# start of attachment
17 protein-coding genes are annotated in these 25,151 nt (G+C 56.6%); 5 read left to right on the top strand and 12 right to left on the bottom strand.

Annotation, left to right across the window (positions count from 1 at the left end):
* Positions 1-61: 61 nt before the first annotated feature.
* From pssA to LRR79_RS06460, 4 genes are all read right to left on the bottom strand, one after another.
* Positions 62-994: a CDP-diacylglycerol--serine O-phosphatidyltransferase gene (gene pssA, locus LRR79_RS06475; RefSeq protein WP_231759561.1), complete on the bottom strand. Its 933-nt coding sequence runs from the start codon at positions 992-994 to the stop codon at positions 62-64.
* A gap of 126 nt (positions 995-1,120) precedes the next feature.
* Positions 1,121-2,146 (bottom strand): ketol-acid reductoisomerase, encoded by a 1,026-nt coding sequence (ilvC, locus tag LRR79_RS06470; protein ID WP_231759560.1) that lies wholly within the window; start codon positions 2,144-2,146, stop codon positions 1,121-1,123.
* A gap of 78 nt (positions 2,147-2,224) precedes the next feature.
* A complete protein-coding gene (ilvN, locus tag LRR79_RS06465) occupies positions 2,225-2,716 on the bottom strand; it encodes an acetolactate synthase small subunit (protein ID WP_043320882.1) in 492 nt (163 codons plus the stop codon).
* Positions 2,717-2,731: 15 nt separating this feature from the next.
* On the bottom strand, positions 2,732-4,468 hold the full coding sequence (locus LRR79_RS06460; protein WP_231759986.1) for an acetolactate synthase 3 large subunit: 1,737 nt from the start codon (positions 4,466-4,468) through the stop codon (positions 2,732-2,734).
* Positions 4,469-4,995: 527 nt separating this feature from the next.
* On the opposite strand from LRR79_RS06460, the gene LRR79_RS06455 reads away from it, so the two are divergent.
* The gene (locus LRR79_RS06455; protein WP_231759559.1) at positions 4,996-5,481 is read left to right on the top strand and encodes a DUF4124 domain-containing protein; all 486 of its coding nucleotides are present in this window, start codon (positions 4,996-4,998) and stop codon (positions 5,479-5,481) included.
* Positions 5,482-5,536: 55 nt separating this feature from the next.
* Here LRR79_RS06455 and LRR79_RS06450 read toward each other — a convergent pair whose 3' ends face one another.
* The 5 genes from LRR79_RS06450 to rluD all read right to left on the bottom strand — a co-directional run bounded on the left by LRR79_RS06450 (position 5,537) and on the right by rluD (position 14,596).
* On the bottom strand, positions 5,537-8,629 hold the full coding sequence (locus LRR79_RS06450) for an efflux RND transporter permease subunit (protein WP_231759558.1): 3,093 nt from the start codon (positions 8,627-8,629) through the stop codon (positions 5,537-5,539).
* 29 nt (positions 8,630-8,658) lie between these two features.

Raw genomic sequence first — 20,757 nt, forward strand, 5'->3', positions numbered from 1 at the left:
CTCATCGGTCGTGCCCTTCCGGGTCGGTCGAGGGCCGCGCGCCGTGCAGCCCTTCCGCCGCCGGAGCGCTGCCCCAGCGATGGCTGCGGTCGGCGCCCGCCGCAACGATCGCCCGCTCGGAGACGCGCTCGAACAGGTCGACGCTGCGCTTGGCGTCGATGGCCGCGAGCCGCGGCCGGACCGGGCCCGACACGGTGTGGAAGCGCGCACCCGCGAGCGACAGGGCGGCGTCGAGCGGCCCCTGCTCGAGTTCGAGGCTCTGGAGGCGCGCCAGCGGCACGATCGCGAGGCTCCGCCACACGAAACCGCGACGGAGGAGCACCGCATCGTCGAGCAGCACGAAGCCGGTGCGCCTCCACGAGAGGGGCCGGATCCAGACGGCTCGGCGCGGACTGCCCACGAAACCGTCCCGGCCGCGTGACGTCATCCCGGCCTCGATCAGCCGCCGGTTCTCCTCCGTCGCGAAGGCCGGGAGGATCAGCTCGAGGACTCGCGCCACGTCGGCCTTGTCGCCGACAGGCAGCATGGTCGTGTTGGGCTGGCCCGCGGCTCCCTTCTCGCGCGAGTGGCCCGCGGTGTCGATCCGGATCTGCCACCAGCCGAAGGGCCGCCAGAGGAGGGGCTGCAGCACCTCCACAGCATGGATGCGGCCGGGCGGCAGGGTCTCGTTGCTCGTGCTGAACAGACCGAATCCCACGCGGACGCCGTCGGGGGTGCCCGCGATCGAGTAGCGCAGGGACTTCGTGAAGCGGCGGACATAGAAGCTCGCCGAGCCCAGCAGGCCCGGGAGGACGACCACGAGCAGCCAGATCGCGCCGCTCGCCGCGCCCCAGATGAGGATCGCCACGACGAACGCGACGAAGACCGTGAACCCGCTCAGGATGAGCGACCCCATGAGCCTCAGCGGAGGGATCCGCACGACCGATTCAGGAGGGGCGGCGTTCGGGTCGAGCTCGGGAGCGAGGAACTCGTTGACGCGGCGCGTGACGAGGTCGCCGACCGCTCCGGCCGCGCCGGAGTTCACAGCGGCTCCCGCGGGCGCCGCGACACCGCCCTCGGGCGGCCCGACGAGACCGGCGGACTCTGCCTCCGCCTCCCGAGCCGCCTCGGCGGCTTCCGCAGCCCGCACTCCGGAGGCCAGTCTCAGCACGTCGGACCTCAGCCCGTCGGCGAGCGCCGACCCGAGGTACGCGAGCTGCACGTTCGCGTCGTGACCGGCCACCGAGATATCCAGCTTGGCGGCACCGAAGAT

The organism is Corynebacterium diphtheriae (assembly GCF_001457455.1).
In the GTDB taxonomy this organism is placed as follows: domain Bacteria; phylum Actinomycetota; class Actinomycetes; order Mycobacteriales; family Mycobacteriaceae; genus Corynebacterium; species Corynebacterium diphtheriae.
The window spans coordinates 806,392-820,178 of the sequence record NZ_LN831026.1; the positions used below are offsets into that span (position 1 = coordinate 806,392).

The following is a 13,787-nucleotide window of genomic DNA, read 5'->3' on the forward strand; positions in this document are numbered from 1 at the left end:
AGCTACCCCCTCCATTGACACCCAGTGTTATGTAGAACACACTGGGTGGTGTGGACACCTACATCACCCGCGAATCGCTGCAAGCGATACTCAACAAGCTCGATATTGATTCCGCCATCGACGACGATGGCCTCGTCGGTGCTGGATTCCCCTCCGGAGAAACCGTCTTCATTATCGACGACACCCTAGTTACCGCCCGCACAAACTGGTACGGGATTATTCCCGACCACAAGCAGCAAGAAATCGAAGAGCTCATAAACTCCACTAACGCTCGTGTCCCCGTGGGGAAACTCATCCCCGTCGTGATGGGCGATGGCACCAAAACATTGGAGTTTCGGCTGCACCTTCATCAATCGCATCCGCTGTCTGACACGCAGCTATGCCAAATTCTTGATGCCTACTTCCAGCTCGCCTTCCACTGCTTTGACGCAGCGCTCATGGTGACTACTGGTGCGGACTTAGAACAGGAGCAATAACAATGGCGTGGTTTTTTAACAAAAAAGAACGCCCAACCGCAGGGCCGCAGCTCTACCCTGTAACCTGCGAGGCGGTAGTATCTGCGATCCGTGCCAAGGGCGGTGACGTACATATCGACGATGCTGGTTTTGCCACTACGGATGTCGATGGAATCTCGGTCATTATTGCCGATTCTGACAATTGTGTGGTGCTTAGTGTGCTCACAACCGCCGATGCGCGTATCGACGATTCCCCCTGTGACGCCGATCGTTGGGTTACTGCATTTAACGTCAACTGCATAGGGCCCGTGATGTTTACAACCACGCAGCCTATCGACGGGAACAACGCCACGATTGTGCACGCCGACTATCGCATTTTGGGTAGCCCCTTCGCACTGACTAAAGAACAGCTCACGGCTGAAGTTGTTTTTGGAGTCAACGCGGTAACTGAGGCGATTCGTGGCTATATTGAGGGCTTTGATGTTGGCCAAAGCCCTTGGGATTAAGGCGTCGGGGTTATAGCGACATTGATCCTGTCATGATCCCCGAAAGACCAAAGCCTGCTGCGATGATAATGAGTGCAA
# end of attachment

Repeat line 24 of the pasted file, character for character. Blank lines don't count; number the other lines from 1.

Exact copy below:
The window spans coordinates 806,392-820,178 of the sequence record NZ_LN831026.1; the positions used below are offsets into that span (position 1 = coordinate 806,392).